Editing marketing copy can be difficult for copyeditors because rules don’t seem to apply. Every time I proof one company’s press releases, I have to refrain from certain corrections. I don’t agree with what they do. But what they do works for them, and that’s the goal. My job is to see that the copy follows the style they’ve set out as well as ensuring a certain correctness in the language. Letting go makes me a better copyeditor because I’m learning to control my impulses and remember whose copy it is.
Congratulations to Ella Wilcox, who won the year’s subscription to Copyediting for filling out our survey on the newsletter. Thanks to everyone who completed the survey. Your responses were very helpful and we’ll use them to guide the newsletter going forward.
Have you had to deal with unusual or unique style rules? How did you negotiate potential land mines? Share your experiences with other editorsin the comments section below.
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Monday, August 22nd, 2011
I say copyedit, you say copy edit
Never mind the serial comma. If you want to see a group of copyeditors go toe to toe, ask them whether copyedit is one word or two. Chances are you’ll get two very strong opinions, neither side allowing that the other might have a reasonable argument.
This particular issue has been discussed several times in the pages of the Copyediting newsletter. When the newsletter went from being Copy Editor to Copyediting in the October–November 2007 issue, then-editor Wendi Nichols decided to go with the one-word spelling rather than the two. She made her argument for it (subscribers can read it here) and gave space to those who favored leaving it as two words through the voice of Bill Walsh (subscribers can read it here).
No matter which side of the argument you stand on, however, there’s a relevant point that we’re ignoring in our battle to be “right”: two words becoming one word is a natural, if messy, process. Writes Bryan Garner in Modern American Usage, “The normal process in modern English is for separate words used habitually to become hyphenated, then fused into a single word (e.g., to day became to-day in the 19th century and then today in the 20th).”
Language evolves. Even copyeditors, correcting all their peeves to their hearts’ content, can’t stop language change any more than we can stop the ocean tide coming in. In his new book, What Language Is, John McWhorter writes that it is “general silliness” to resist a “language’s moving on as all languages always have … No one in Milan walks around annoyed that people aren’t speaking Latin.”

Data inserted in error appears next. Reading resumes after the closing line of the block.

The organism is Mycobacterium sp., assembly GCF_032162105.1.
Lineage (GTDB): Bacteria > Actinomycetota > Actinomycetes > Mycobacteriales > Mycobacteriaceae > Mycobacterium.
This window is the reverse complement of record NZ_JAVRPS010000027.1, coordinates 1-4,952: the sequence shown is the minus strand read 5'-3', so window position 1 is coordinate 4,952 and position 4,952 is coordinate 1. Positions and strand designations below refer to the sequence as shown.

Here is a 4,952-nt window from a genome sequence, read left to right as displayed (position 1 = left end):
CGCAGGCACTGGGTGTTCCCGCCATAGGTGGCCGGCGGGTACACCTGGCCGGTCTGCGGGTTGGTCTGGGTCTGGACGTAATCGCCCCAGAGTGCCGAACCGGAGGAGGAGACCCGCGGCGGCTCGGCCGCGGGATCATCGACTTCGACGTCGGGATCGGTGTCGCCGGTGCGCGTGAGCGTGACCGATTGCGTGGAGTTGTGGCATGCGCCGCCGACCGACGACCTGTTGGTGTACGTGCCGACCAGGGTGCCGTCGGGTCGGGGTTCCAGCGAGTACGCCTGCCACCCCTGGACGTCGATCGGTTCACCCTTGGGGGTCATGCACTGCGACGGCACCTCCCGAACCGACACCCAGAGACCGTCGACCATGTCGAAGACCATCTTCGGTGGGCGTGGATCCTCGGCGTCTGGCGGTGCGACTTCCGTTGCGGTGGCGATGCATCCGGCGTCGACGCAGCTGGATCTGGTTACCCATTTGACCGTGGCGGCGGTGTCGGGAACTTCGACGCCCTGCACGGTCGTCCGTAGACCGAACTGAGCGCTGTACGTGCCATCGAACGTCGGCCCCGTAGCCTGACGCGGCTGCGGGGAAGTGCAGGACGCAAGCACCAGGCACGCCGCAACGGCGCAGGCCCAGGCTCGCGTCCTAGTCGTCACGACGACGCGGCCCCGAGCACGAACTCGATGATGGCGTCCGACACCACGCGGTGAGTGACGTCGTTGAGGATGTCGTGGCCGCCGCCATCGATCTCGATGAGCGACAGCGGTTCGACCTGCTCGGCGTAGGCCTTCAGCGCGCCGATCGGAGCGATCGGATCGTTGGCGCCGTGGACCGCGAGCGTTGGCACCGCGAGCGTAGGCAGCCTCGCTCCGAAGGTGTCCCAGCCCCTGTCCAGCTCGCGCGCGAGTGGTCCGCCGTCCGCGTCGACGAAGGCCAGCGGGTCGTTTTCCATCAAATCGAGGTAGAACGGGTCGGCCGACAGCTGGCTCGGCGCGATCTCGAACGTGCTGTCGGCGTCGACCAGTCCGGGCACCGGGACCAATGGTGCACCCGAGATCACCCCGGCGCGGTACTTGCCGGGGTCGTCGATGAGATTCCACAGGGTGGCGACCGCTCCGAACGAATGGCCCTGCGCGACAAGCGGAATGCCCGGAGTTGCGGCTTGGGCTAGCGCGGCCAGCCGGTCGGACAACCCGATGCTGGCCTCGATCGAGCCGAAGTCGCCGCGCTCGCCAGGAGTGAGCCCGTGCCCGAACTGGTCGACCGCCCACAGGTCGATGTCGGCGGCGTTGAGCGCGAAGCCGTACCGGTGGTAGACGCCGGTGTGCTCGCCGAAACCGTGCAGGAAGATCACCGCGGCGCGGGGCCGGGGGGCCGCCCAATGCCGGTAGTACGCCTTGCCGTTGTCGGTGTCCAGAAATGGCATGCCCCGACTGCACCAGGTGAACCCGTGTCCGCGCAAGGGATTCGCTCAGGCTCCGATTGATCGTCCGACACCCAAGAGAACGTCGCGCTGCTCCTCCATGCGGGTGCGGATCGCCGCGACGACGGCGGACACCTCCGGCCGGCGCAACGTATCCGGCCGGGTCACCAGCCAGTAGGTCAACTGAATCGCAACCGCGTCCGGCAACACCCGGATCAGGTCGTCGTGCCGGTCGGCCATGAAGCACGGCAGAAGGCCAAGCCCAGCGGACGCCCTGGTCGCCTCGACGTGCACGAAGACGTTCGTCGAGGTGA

But copyeditors are paid to make content consistent and understandable to the audience. If language changes slowly and unevenly, and the resources that record them—our dictionaries, grammars, and usage guides—change even more slowly and unevenly, what are copyeditors to do? A word such as copyedit is in flux; it has more than one accepted spelling and insisting that one preferred spelling is the only right spelling doesn’t get the job done.
“If you reject momento as a misspelling, on what grounds do you base your objection?” asks Merriam-Webster’s Dictionary of English Usage in its spelling discussion. “Certainly it is unetymological, but so is confidante, so is island, so is scissors. A better basis for deciding whether to use or reject a variant spelling is prevalent current use; most people spell it memento.”
The trick, then, is discovering prevalent current use. A copyeditor’s first line of defense is always to check the house dictionary or style guide. It’s the easy path: just follow what your dictionary says for any word with variant spellings. If both are listed, go with the first one. Or the most popular one. Or the one that strikes your fancy.
Not satisfied with that, you could go with the spelling that is supported by the most resources—or the most influential resources or your favorite resources. Take a poll. For example, copyedit is supported by The American Heritage Dictionary, Merriam-Webster’s Collegiate Dictionary, and The Chicago Manual of Style. Copy edit is recommended by Webster’s New World Dictionary, The Associated Press Stylebook, and The New York Times Manual of Style and Usage.
Or you could choose to do your own research, which is becoming easier all the time. Sift through raw data in Google News, Google Books (narrowing results to modern day), and the Corpus of Contemporary American English (COCA). All aggregate words in their edited context. Each use of copy edit and copyedit was considered by, well, a copyeditor. Choose the spelling that returns the most hits or that returns the most hits within a specific parameter that matches your text.
No matter how you choose, you’re going to have to choose something. Pick a measurement that you feel comfortable defending and go measure. Then be consistent, and tolerate others’ choices.